Currently, the kickball league plays on Sundays at Stead Park Field. When the club started in 2010, the city was not allowing use of Stead Park on Sundays. “We were very fortunate,” admits Espinoza. “The city made an exception to allow us to play on Sundays.”
Stonewall Kickball has seen incredible growth since its inception with a current member list of 550 players. Because they were unable to secure a permit for an additional night, they have spilled over into the predominately straight DC Kickball League, which holds the permit for Thursday nights at Stead Park Field.
“We are hoping to grow this season by securing additional time on Sundays,” says Espinoza. “Even though we arrive at the permit office with all of our paperwork on the first day of renewal, it is still a waiting game. Youth, senior and city programs are looked at first. Adult sports come last.”
Stonewall Kickball will face another obstacle in 2014 when the $1.6 million renovation of Stead Park Field will begin. It is unclear at this time whether they will have a place to play or not.
In March of 2013, a new LGBT sports team joined the fray in the struggle for playing space. The Washington Scandals Rugby Club has not yet found a field to call home. Being new to the process, they are running into the same obstacles that seem to plague all new sports teams.
“We have been looking for space on weeknights in the District and there is nothing available for adult sports groups,” says Arc Riley of the Scandals. “The field we are practicing on is so small that half of our 40 players are standing on the sidelines while the other half practice.”
The struggle with getting a response from the Department of Parks and Recreation has led the Scandals to start looking for space in Montgomery County for the winter months. “We are hoping to be back in the District by spring,” says a hopeful Riley.
Faced with a similar space shortage back in the 1990s, New York City, along with the Randall’s Island Park Alliance (RIPA) created a 273-acre sports and recreational playground floating on the East River.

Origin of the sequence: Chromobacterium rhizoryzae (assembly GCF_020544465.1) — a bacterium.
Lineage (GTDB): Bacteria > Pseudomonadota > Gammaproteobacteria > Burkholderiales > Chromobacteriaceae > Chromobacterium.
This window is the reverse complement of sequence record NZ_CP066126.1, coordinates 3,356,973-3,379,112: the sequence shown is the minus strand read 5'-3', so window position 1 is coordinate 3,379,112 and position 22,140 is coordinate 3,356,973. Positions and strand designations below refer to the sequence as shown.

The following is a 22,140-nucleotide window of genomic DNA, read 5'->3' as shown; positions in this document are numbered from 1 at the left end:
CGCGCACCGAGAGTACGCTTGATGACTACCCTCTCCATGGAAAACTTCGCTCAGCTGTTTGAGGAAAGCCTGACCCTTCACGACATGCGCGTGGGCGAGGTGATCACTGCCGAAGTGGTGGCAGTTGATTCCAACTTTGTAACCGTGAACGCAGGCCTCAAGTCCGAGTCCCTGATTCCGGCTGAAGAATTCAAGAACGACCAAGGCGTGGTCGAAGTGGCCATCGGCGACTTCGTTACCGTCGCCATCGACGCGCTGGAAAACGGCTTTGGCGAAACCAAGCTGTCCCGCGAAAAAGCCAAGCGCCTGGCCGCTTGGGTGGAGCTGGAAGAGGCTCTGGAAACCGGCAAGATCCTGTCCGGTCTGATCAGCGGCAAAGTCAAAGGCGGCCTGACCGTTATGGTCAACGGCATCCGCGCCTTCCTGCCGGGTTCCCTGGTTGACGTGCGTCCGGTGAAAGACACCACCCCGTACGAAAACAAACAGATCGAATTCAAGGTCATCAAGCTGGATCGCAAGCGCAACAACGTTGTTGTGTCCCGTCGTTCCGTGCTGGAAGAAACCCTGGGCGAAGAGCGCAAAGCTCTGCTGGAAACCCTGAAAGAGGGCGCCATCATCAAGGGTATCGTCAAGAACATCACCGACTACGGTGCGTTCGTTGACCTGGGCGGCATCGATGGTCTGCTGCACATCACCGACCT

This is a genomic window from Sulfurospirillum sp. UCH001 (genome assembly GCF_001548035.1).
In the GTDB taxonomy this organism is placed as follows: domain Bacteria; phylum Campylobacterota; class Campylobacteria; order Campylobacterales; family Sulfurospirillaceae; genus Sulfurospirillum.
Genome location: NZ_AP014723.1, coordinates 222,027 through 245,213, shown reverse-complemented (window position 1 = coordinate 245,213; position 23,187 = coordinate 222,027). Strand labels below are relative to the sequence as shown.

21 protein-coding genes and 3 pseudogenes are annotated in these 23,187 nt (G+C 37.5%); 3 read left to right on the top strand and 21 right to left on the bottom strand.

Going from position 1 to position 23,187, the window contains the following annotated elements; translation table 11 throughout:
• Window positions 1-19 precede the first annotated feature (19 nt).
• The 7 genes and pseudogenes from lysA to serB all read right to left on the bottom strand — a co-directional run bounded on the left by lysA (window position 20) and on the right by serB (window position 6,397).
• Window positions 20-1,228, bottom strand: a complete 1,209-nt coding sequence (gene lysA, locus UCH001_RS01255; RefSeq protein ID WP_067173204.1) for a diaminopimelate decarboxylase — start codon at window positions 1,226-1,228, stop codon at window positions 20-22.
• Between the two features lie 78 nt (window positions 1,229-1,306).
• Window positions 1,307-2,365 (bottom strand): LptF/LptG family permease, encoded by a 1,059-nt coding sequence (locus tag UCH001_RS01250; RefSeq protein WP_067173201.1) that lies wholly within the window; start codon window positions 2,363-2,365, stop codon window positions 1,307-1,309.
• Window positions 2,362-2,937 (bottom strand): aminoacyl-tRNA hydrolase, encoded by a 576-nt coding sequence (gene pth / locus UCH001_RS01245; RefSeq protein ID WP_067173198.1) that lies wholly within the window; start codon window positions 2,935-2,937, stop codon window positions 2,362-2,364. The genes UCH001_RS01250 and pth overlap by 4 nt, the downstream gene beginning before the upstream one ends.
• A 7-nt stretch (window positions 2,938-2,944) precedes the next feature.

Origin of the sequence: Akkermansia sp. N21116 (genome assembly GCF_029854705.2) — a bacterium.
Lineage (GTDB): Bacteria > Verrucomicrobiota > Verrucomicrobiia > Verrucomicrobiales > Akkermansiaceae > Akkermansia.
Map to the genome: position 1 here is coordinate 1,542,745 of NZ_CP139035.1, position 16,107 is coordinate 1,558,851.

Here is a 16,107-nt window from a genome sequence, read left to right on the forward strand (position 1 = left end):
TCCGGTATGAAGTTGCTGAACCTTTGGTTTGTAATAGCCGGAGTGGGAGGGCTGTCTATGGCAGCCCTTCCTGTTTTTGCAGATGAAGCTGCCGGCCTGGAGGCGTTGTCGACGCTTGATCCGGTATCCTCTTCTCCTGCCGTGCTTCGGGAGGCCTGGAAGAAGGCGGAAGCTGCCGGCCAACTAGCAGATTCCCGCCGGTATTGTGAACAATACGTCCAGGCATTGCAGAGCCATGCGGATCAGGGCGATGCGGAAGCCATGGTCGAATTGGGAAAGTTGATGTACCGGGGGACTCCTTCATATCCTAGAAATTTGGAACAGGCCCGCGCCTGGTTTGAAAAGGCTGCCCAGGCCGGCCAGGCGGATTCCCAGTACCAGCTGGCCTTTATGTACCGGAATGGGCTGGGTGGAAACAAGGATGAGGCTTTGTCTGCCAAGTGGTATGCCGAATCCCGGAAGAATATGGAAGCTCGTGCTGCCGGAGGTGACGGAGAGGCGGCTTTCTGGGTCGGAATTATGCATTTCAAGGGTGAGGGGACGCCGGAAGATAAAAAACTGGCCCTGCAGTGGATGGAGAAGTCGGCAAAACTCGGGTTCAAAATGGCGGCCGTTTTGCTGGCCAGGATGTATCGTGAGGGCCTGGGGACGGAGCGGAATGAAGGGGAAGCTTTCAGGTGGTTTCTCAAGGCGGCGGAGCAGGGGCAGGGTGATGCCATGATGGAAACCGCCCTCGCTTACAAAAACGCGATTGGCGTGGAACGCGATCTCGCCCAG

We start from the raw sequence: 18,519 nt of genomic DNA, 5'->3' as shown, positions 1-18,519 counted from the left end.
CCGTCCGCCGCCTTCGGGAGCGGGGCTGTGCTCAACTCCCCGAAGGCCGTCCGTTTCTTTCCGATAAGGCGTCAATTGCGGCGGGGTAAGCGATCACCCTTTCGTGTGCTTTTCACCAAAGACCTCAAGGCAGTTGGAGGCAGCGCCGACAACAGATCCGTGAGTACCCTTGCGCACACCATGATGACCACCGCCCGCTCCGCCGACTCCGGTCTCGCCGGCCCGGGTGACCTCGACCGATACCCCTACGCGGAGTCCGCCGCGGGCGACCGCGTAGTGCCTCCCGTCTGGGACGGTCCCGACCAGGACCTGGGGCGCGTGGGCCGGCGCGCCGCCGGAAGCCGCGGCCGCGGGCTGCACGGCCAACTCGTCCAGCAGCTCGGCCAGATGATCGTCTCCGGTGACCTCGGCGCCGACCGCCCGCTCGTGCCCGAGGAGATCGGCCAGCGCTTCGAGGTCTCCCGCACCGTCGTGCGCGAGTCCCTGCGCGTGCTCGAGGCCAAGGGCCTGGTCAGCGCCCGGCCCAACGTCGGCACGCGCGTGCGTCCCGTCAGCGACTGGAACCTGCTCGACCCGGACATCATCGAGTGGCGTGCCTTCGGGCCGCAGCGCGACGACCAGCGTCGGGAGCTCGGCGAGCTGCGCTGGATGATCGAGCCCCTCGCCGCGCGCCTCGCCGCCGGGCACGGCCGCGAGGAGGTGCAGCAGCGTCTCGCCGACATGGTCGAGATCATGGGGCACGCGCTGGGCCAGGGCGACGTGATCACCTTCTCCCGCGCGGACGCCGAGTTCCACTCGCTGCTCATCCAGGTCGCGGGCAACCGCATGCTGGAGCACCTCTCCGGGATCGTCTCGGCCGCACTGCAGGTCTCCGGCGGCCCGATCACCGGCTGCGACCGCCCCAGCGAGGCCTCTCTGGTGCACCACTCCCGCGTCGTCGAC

Randall’s Island boasts more than 60 sports fields, accommodating sports such as soccer, baseball, softball, lacrosse, field hockey and rugby. Also included on the island is a world-class track stadium, a tennis center, golf facilities as well as cultural and natural areas.
Formerly used over the centuries for a range of public facilities including a boy’s home, a hospital, and a home for Civil War veterans, the island was first designated as a park in 1936 by Franklin Delano Roosevelt. By the early 1990s it was in serious disrepair.
RIPA was formed in 1992 as a 501c3 non-profit organization to work with New York and local communities to transform the island. Today, Randall’s Island is New York’s premier recreational destination and home to dozens of sports leagues for youth, adult, senior and the LGBT sports communities.
The bottom line in the D.C. area is that although the permit process can be tedious, the lack of playing space is the primary obstacle in accommodating the ever-growing sports community. The overwhelming success of the Long Bridge Park sports complex in Arlington in November 2011 is a perfect example of the need for more sports space in the area.
The possibility of 190 acres opening up in the future at Metro accessible RFK Stadium is giving many in the sports community dreams of a dedicated sports complex in Prince George’s County.
RFK Sports Park anyone?